Here’s a sobering fact: The U.S. is one of the last countries to still use the old swipe-and-sign credit cards. A possible shift toward the “chip and pin” system for credit cards was a hot topic during recent testimony on Capitol Hill by Target’s chief financial officer.
In STATEside’s latest edition of Office Hours, Doug Twitchell, an associate professor of information technology who teaches courses on cyber security, talks about the chip and pin system, and why it may hold the answers.
What is chip and pin?
Unlike our current cards, which are a piece of plastic with a little magnet strip on the back, chip and pin cards have an electronic device in them, a chip known as an EMV. The idea is when you go to the store, you put your card into a device—or wave it in front of a device—and your card certifies the transaction. It is a direct communication with the banks. Instead of signing, you prove you are you by using a pin number, like an ATM card. But the device never gets the pin. It is all on the card.
The numbers are not stored anywhere at the retailer—not the credit card number or the pin. So it is difficult to intercept them. It’s still not foolproof, but things cannot happen on the same scale that they did at Target. The card number is never exposed, and even if it was exposed, it cannot be authenticated. Countries that use chip and pin don’t see this kind of theft that we see here in the U.S.
Chip and pin has been used in Europe for nearly a decade. Why has it taken so long to be adopted in the U.S.?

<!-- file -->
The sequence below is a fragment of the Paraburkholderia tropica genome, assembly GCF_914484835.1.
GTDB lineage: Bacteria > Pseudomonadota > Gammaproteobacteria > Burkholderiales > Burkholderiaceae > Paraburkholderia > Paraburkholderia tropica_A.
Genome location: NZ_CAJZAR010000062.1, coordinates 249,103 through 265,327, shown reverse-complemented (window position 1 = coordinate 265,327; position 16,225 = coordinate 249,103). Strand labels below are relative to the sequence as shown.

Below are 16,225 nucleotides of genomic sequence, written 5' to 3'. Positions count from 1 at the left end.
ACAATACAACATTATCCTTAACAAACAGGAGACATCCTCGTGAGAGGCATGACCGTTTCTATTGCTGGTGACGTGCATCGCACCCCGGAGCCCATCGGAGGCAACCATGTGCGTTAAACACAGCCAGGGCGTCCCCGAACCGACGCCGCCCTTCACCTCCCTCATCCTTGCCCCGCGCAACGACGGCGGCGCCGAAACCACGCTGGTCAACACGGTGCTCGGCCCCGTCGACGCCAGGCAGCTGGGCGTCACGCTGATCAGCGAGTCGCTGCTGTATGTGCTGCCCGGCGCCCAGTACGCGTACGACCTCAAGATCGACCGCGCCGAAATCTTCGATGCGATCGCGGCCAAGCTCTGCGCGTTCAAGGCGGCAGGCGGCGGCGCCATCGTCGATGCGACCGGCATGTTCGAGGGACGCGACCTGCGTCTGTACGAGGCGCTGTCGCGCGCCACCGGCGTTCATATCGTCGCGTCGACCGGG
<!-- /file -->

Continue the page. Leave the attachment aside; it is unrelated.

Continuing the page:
Adopting the chip and pin system in the U.S. will require a massive investment. This is an expensive thing. We’re talking about replacing every point-of-sale (POS) device—the machine where you slide your card. They would have to be changed at every Target, every Walmart, every McDonald’s, and every gas station. That’s every single device in the country. And the card itself is expensive. The actual piece of plastic we use now is about 5 cents, but the card with the chip is about $1.50 a piece. That is also a huge investment for the banks.
Is that how the other thefts happened? Through the POS devices?
The numbers were stolen off the point-of-sale, or POS, devices, the small computers where customers slide their cards to pay for goods. The POS devices had been hacked and sent what is called malware—the general term for any piece of software you don’t want on your computer. So when people swipe their cards, the numbers are put into the POS memory. The malware would just read the entire device memory and take everything. It’s called a memory scrape, and it sent the memory to the thieves.
Could there be incentives offered to accelerate the switch to chip and pin?
It could be the banks that could force the issue, or the credit card companies, or the retailers, or even the Federal Reserve, but it would have to be on a national scale. Right now, it looks as though the payment card industry will issue new standards at the end of 2015, which will change who is liable for fraud based on the technology they use. Basically, if you don’t use chip and pin or something like it, you will be liable for the fraud.
Rachel Hatch can be reached at rkhatch@IllinoisState.edu.